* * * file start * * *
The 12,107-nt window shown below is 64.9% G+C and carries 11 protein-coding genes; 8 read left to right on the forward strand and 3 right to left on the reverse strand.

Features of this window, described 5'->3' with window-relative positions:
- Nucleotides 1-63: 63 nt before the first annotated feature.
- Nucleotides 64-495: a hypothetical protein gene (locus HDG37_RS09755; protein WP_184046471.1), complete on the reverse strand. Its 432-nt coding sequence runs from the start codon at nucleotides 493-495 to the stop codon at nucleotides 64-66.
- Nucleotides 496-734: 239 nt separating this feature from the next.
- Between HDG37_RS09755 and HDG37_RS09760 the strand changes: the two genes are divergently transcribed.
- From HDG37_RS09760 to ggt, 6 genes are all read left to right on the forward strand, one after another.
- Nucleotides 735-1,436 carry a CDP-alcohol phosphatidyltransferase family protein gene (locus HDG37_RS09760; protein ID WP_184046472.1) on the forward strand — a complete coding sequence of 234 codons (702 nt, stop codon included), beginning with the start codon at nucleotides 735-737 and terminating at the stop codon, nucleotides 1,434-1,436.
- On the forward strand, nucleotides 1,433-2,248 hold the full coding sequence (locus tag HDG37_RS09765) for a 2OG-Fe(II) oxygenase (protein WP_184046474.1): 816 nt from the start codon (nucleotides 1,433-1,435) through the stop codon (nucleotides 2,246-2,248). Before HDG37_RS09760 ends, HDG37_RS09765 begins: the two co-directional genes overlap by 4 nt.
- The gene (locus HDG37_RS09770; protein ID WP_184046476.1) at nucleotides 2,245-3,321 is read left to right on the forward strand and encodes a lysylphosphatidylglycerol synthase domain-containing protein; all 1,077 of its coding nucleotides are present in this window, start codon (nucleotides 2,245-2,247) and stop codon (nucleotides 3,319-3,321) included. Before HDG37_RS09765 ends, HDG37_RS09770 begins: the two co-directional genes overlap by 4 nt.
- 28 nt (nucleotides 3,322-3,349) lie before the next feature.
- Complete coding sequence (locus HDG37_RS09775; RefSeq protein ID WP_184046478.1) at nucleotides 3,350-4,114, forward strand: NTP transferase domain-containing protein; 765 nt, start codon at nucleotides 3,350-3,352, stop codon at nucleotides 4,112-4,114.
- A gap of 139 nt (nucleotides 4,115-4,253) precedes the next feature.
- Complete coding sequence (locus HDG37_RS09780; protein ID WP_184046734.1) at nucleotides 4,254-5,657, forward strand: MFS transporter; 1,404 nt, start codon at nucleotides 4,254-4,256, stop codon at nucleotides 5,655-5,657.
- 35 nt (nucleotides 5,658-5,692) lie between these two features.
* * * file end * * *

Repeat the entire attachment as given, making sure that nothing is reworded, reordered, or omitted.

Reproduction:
The 12,107-nt window shown below is 64.9% G+C and carries 11 protein-coding genes; 8 read left to right on the forward strand and 3 right to left on the reverse strand.

Features of this window, described 5'->3' with window-relative positions:
- Nucleotides 1-63: 63 nt before the first annotated feature.
- Nucleotides 64-495: a hypothetical protein gene (locus HDG37_RS09755; protein WP_184046471.1), complete on the reverse strand. Its 432-nt coding sequence runs from the start codon at nucleotides 493-495 to the stop codon at nucleotides 64-66.
- Nucleotides 496-734: 239 nt separating this feature from the next.
- Between HDG37_RS09755 and HDG37_RS09760 the strand changes: the two genes are divergently transcribed.
- From HDG37_RS09760 to ggt, 6 genes are all read left to right on the forward strand, one after another.
- Nucleotides 735-1,436 carry a CDP-alcohol phosphatidyltransferase family protein gene (locus HDG37_RS09760; protein ID WP_184046472.1) on the forward strand — a complete coding sequence of 234 codons (702 nt, stop codon included), beginning with the start codon at nucleotides 735-737 and terminating at the stop codon, nucleotides 1,434-1,436.
- On the forward strand, nucleotides 1,433-2,248 hold the full coding sequence (locus tag HDG37_RS09765) for a 2OG-Fe(II) oxygenase (protein WP_184046474.1): 816 nt from the start codon (nucleotides 1,433-1,435) through the stop codon (nucleotides 2,246-2,248). Before HDG37_RS09760 ends, HDG37_RS09765 begins: the two co-directional genes overlap by 4 nt.
- The gene (locus HDG37_RS09770; protein ID WP_184046476.1) at nucleotides 2,245-3,321 is read left to right on the forward strand and encodes a lysylphosphatidylglycerol synthase domain-containing protein; all 1,077 of its coding nucleotides are present in this window, start codon (nucleotides 2,245-2,247) and stop codon (nucleotides 3,319-3,321) included. Before HDG37_RS09765 ends, HDG37_RS09770 begins: the two co-directional genes overlap by 4 nt.
- 28 nt (nucleotides 3,322-3,349) lie before the next feature.
- Complete coding sequence (locus HDG37_RS09775; RefSeq protein ID WP_184046478.1) at nucleotides 3,350-4,114, forward strand: NTP transferase domain-containing protein; 765 nt, start codon at nucleotides 3,350-3,352, stop codon at nucleotides 4,112-4,114.
- A gap of 139 nt (nucleotides 4,115-4,253) precedes the next feature.
- Complete coding sequence (locus HDG37_RS09780; protein ID WP_184046734.1) at nucleotides 4,254-5,657, forward strand: MFS transporter; 1,404 nt, start codon at nucleotides 4,254-4,256, stop codon at nucleotides 5,655-5,657.
- 35 nt (nucleotides 5,658-5,692) lie between these two features.